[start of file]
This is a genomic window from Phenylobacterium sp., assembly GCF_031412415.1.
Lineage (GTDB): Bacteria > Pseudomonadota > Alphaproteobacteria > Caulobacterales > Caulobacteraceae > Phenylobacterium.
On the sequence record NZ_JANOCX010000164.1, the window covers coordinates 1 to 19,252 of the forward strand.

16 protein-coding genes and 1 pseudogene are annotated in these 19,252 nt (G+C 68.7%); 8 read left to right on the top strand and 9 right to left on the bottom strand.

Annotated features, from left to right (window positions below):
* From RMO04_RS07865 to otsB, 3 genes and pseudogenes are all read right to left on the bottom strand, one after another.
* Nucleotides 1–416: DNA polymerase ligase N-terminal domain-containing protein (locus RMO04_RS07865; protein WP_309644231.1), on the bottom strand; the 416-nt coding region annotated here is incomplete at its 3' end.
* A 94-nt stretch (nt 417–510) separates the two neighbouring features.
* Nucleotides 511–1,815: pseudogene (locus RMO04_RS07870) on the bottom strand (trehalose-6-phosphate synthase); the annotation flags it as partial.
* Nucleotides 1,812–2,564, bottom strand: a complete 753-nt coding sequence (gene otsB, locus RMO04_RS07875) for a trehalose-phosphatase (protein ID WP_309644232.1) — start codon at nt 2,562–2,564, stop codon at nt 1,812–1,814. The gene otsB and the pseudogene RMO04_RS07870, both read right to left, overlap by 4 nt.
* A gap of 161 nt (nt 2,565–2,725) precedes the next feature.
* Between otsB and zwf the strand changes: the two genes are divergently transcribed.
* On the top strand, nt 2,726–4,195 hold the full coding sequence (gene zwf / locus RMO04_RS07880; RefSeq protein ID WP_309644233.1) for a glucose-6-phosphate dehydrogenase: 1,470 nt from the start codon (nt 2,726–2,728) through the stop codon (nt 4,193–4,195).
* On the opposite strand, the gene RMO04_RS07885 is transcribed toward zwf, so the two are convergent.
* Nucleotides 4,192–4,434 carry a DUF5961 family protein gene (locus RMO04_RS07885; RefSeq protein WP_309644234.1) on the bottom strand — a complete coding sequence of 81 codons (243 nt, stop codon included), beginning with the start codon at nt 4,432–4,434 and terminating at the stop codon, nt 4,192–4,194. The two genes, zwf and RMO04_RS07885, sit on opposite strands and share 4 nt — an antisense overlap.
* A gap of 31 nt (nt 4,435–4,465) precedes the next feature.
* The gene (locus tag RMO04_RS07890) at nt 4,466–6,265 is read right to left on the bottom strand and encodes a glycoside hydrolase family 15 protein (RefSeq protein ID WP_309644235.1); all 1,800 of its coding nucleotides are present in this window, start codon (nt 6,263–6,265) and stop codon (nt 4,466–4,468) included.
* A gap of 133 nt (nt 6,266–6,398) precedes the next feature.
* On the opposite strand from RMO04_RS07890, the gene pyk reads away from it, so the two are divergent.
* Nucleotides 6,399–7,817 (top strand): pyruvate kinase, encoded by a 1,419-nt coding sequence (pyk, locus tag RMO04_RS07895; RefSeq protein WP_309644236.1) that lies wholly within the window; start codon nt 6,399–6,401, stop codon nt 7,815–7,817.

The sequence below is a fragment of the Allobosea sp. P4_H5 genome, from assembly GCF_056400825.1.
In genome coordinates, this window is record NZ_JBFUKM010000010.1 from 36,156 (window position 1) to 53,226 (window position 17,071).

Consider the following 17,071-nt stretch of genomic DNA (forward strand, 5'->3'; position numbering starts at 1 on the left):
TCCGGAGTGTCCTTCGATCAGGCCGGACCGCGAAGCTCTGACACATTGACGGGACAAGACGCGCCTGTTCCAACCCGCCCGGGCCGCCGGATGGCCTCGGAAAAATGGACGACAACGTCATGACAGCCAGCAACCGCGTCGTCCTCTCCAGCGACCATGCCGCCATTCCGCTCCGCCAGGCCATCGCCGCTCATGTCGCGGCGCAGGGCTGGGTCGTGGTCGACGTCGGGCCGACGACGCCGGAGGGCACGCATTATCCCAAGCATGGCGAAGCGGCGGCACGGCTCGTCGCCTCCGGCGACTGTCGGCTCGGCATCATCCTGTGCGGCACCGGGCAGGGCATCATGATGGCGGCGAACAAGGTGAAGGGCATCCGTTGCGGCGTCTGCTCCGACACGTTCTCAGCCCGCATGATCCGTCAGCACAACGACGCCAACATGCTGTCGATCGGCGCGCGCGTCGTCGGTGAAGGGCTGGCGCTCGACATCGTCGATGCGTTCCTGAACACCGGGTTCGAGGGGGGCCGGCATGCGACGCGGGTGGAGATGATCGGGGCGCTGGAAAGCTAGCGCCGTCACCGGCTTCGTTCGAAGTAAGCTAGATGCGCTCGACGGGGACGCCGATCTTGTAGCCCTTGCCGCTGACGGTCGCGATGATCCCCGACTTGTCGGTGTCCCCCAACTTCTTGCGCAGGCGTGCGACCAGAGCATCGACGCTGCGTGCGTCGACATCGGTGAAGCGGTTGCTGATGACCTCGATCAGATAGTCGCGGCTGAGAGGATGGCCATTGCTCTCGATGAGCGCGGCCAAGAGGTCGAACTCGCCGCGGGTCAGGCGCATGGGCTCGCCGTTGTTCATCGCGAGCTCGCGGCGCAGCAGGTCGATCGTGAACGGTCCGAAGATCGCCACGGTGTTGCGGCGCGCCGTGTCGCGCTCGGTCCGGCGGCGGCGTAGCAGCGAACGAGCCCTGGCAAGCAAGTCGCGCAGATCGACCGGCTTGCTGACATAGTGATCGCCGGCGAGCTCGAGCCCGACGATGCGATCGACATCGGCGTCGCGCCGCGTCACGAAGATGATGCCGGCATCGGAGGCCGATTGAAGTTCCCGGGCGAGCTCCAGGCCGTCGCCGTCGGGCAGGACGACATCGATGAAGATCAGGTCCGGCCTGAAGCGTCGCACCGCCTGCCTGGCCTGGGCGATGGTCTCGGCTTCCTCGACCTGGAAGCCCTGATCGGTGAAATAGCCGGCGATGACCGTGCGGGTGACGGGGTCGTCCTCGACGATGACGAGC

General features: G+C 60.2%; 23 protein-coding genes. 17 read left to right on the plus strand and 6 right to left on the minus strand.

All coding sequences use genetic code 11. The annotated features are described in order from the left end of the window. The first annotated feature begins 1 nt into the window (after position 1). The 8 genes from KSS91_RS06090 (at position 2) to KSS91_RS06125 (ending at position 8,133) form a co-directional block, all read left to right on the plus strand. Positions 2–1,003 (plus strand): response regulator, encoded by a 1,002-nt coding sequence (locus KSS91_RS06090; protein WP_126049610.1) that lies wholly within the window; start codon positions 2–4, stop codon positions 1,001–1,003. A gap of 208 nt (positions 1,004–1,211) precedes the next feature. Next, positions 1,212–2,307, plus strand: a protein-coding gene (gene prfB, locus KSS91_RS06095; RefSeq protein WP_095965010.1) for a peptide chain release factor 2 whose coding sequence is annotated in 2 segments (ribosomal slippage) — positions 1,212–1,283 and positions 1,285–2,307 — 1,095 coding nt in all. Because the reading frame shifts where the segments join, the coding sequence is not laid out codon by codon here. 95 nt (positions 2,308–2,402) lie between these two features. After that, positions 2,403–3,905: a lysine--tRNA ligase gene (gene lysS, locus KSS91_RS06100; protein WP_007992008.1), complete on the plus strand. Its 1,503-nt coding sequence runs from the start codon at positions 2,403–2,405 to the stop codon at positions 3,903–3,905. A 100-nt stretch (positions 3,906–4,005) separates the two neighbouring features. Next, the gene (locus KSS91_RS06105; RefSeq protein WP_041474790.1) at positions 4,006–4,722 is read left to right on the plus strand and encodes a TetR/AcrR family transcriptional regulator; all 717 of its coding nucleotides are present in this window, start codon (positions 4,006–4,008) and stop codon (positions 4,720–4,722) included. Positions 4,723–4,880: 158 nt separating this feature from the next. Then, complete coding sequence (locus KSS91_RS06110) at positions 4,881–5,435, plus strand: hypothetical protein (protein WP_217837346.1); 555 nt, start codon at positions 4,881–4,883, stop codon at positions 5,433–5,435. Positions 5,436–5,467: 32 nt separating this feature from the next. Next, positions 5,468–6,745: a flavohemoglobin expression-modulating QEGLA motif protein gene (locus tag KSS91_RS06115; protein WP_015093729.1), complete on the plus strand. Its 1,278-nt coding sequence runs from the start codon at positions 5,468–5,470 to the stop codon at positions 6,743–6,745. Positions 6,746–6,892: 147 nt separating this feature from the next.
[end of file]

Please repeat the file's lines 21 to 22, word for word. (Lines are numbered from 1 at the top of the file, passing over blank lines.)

The sequence below is a fragment of the Allobosea sp. P4_H5 genome, from assembly GCF_056400825.1.
In genome coordinates, this window is record NZ_JBFUKM010000010.1 from 36,156 (window position 1) to 53,226 (window position 17,071).